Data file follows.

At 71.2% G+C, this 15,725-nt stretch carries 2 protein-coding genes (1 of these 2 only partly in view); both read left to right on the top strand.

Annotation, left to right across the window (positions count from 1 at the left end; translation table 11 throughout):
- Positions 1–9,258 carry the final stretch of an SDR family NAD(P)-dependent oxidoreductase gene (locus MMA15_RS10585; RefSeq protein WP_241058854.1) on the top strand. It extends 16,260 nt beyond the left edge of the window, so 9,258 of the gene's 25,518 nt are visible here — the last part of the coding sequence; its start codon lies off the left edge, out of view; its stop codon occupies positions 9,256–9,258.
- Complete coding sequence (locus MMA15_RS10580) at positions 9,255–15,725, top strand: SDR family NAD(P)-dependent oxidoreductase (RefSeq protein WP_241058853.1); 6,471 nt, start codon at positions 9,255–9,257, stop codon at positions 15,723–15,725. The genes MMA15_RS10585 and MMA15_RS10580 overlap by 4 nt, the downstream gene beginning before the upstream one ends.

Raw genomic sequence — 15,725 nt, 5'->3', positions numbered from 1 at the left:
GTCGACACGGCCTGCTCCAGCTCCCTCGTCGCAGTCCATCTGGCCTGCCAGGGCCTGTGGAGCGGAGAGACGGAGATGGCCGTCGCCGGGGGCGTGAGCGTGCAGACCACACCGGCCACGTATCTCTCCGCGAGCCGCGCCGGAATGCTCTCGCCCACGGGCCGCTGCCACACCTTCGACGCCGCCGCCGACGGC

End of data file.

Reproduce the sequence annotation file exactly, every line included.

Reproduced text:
At 71.2% G+C, this 15,725-nt stretch carries 2 protein-coding genes (1 of these 2 only partly in view); both read left to right on the top strand.

Annotation, left to right across the window (positions count from 1 at the left end; translation table 11 throughout):
- Positions 1–9,258 carry the final stretch of an SDR family NAD(P)-dependent oxidoreductase gene (locus MMA15_RS10585; RefSeq protein WP_241058854.1) on the top strand. It extends 16,260 nt beyond the left edge of the window, so 9,258 of the gene's 25,518 nt are visible here — the last part of the coding sequence; its start codon lies off the left edge, out of view; its stop codon occupies positions 9,256–9,258.
- Complete coding sequence (locus MMA15_RS10580) at positions 9,255–15,725, top strand: SDR family NAD(P)-dependent oxidoreductase (RefSeq protein WP_241058853.1); 6,471 nt, start codon at positions 9,255–9,257, stop codon at positions 15,723–15,725. The genes MMA15_RS10585 and MMA15_RS10580 overlap by 4 nt, the downstream gene beginning before the upstream one ends.

Raw genomic sequence — 15,725 nt, 5'->3', positions numbered from 1 at the left:
GTCGACACGGCCTGCTCCAGCTCCCTCGTCGCAGTCCATCTGGCCTGCCAGGGCCTGTGGAGCGGAGAGACGGAGATGGCCGTCGCCGGGGGCGTGAGCGTGCAGACCACACCGGCCACGTATCTCTCCGCGAGCCGCGCCGGAATGCTCTCGCCCACGGGCCGCTGCCACACCTTCGACGCCGCCGCCGACGGC